Ukrainian Economy Ministry expects 2022 GDP to decline by 30.4%
MOSCOW. Jan 10 (Interfax) - Ukraine's real GDP is expected to drop by 30.4% (±2%) in 2022, which is better than previous forecasts, Ukrainian media reported on January 5 with reference to the Economy Ministry's press release.
In particular, the ministry assessed GDP decline in December at 34% (±2%) compared to 37% (±2%) in November, taking into account some stabilization of power supply, the ministry said.
In its view, Ukraine's GDP dropped in the fourth quarter of 2022 by 35.5% (±2%), which is worse than in the third quarter, according to the State Statistics Service (30.8%), but better than in the second quarter, when the economy shrank by 37.2%.
The ministry mentioned that, according to the State Statistics Service, Ukrainian GDP fell by 15.1% in the first quarter of 2022, after having grown by 3.4% in 2021.
The ministry had said earlier that damage caused to the Ukrainian power supply infrastructure worsened GDP decline to about 39% in October and 41% in November, which initially prompted it to worsen the 2022 GDP decline forecast from 32% to 33.2%, but it later revised it up to 32%.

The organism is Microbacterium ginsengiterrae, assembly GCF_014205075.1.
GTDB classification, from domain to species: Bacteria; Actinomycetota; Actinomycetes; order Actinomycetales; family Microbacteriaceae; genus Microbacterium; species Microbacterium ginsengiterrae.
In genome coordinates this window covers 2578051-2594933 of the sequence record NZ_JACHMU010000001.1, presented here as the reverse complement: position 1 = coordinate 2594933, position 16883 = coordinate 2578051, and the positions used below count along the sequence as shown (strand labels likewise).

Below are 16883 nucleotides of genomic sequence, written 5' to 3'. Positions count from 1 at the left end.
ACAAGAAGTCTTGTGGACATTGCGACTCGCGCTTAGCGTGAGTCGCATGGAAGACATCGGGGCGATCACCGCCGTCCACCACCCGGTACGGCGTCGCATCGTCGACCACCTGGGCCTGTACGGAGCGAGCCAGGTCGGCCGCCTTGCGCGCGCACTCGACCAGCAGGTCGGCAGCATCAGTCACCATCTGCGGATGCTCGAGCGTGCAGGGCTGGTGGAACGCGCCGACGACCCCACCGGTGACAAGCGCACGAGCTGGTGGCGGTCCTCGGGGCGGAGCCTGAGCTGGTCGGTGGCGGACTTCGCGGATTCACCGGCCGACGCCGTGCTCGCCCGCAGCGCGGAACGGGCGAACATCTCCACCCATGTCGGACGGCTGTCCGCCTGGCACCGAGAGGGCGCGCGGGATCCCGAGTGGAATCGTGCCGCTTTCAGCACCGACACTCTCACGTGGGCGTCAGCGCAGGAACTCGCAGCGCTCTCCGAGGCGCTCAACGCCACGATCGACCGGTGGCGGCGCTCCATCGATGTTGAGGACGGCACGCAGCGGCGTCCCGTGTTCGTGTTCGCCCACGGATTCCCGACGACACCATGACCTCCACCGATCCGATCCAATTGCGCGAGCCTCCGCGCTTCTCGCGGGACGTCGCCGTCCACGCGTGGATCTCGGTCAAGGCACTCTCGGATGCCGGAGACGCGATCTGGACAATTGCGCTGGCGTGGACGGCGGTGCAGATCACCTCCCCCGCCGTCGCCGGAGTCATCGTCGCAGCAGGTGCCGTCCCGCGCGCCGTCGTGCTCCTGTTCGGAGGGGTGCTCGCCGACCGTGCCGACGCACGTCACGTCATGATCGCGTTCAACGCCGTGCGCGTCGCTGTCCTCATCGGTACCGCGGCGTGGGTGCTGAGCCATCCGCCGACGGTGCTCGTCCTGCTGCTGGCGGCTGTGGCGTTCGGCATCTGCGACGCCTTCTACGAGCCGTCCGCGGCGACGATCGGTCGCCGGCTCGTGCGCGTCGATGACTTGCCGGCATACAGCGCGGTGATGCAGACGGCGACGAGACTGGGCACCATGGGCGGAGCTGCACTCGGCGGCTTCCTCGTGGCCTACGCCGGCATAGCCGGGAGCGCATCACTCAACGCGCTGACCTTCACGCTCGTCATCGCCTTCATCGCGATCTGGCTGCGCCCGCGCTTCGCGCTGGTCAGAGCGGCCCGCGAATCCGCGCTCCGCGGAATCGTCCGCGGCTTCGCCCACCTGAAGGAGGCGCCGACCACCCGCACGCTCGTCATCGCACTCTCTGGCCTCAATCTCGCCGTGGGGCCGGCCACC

Top managers of the National Bank of Ukraine said at a press briefing on December 8 that damage caused to the power supply infrastructure prompted them to worsen their previous 31.5% GDP decline forecast for 2022, although they did not specify by how much. The International Monetary Fund (IMF) expects Ukraine's economy to drop by 33% in 2022.
The Economy Ministry maintained its forecast for GDP growth in 2023 by 3.2%, while the IMF's baseline scenario envisions it to grow by 1%. At the same time, the IMF also has two more scenarios, namely a negative one, with GDP dropping by another 12.5%, or by up to 57% from the pre-crisis level, and a positive one, with its growth by 10%, or up to 75% from the pre-crisis level.
The NBU has said earlier that, even according to a baseline and relatively optimistic scenario for 2023, GDP growth would be very weak and far lower than 4%, which it had predicted in its October forecast.